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Latex allergy

People may react to specific chemicals around us. For most people this is a condition that develops only after coming into contact with the particular substance repeatedly. Unfortunately the reaction may get progressively more severe.

We believe that your child is (or is at risk of becoming) allergic to latex.

What if my child comes into contact with latex?

The symptoms generally appear within 30 minutes. These could be:

  • itching and swelling at site of contact
  • itchy or runny nose with sneezing
  • itchy watery eyes
  • itch and swelling of mouth, tongue, throat
  • wheezing

And rarely anaphylaxis, which is breathing difficulty or collapse.

This allergy can cause serious illness. In the rare event of developing symptoms, these should not be ignored.

What should we do?

To help with avoiding developing an allergy to latex, avoid all unnecessary contact with latex. This may make your child more likely to become sensitive to latex.

Seek medical advice if latex exposure causes:

  • wheezing
  • tongue or throat swelling
  • your child to feel unwell such as feeling faint or dizzy

What are the main dangers?

Latex is more dangerous when it contacts a mucosal surface (such as mouth, nose or genitalia) than skin. This may occur either by:

  • direct contact such as:
    • blowing up balloons
    • contact with the gloves of a dentist, surgeon or gynaecologist
    • condom and diaphragm contraceptives
  • breathing in latex from the air such as:
    • with powdered gloves
    • from balloons

How can I make my home safer?

In general, stretchy rubber products such as gloves or rubber bands are much more likely to be a problem than hard ones such as tyres, which contain little protein.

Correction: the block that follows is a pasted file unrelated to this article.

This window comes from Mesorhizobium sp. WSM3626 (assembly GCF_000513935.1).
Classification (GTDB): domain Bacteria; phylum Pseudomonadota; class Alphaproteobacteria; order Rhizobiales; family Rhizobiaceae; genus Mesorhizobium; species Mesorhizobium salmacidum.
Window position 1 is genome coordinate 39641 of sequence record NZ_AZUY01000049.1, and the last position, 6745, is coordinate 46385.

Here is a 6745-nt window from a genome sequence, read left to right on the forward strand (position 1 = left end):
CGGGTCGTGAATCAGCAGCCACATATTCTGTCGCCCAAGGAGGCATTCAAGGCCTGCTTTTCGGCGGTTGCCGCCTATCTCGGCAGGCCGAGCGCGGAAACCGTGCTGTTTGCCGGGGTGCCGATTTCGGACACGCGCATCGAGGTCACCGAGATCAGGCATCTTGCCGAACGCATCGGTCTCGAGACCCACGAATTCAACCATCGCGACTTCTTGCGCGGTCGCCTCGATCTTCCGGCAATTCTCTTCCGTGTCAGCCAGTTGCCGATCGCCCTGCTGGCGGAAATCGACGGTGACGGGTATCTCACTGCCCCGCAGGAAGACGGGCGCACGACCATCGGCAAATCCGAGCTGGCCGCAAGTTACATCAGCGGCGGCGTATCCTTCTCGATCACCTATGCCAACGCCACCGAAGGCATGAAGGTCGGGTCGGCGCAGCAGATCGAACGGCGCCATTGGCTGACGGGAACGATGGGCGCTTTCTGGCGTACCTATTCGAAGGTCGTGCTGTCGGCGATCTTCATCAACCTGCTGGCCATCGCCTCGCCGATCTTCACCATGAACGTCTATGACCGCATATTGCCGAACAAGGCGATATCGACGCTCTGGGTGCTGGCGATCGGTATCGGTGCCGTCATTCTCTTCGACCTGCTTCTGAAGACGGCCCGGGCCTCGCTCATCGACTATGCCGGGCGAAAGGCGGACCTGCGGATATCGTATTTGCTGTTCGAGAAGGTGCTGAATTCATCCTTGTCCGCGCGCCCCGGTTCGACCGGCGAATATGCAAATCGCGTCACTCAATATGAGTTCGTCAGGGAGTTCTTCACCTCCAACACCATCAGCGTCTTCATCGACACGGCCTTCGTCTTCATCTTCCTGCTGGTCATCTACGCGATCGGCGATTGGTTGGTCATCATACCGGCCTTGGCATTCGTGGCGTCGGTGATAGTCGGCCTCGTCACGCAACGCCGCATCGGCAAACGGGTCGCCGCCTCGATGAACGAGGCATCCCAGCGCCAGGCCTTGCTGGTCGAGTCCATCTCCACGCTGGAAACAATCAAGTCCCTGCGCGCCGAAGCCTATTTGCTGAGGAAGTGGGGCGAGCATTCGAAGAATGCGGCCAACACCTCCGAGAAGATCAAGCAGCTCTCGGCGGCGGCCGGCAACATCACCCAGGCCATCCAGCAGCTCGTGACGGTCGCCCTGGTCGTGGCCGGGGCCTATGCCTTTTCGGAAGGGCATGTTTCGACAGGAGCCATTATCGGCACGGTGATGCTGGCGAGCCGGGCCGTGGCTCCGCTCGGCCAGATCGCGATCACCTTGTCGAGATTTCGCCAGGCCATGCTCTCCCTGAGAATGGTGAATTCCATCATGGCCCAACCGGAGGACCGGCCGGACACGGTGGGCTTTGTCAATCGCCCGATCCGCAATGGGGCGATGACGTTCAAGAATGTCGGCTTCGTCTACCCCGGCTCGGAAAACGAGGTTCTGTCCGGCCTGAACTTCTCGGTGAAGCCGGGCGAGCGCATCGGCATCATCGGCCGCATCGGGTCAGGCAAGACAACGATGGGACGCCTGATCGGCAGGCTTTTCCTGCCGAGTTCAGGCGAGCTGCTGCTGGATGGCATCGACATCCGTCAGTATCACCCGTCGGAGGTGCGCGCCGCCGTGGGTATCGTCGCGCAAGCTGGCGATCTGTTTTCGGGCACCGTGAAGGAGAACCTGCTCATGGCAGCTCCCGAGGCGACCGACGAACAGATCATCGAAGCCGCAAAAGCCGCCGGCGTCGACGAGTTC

However, because latex can be in many unlikely places such as self-sealing envelopes and waterproof mascara. It is important to get a list of products containing latex.

Some people with latex allergy also react to certain fruit and vegetables, such as:

  • banana
  • kiwi
  • avocado
  • pear
  • chestnuts
  • tropical fruits.

This is because these foods and latex contain similar proteins. Avoid any food substances that seem to cause trouble.

Prevent contact with rubber items such as:

  • rubber washing-up gloves
  • gardening gloves
  • weeping fig house plants
  • party balloons
  • some toys and teething rings and so on.

Consider carrying with you latex-free gloves such as nitrile or vinyl.

You could have your child wear an alert bracelet or necklace stating that they are allergic to natural rubber.

If your doctor recommends it, you may carry a rescue treatment in case of a severe allergic reaction.

Find a list of products which contain latex which are readily available from support groups and websites.

Who should I inform?

Please inform the following of your child’s allergy. Make sure they understand its significance and that they know how to manage your child’s allergy safely.

  • hospital doctor
  • family doctor
  • dentist
  • nurse
  • radiographer
  • chiropodist
  • physiotherapist
  • school

Especially if your child is undergoing an:

  • operation
  • internal examination
  • X-ray
  • catheterisation

Insist that your child is not examined by anyone who wears latex gloves.

Support groups

The Anaphylaxis Campaign
Telephone: 0125 2542 029
PO Box 275
Hampshire GU14 6SX

Allergy UK

The MedicAlert Foundation
Telephone: 0190 895 1045
327-329 Witan Court
Upper Fourth Street
Milton Keynes

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Please note: this is a generic information sheet relating to care at Sheffield Children’s NHS FT. These details may not reflect treatment at other hospitals. This information is not intended as a substitute for professional medical care. Always follow your healthcare professionals’ instructions. If this resource relates to medicines, please read it alongside the medicine manufacturer’s patient information leaflet. If this information has been translated into another language from English, efforts have been made to maintain accuracy, but there may still be some translation errors. If you are unsure about any of the guidance in this resource or have specific questions about how it relates to your child, always ask your healthcare professional for further advice.

Resource number: ANA3

Resource Type: Article

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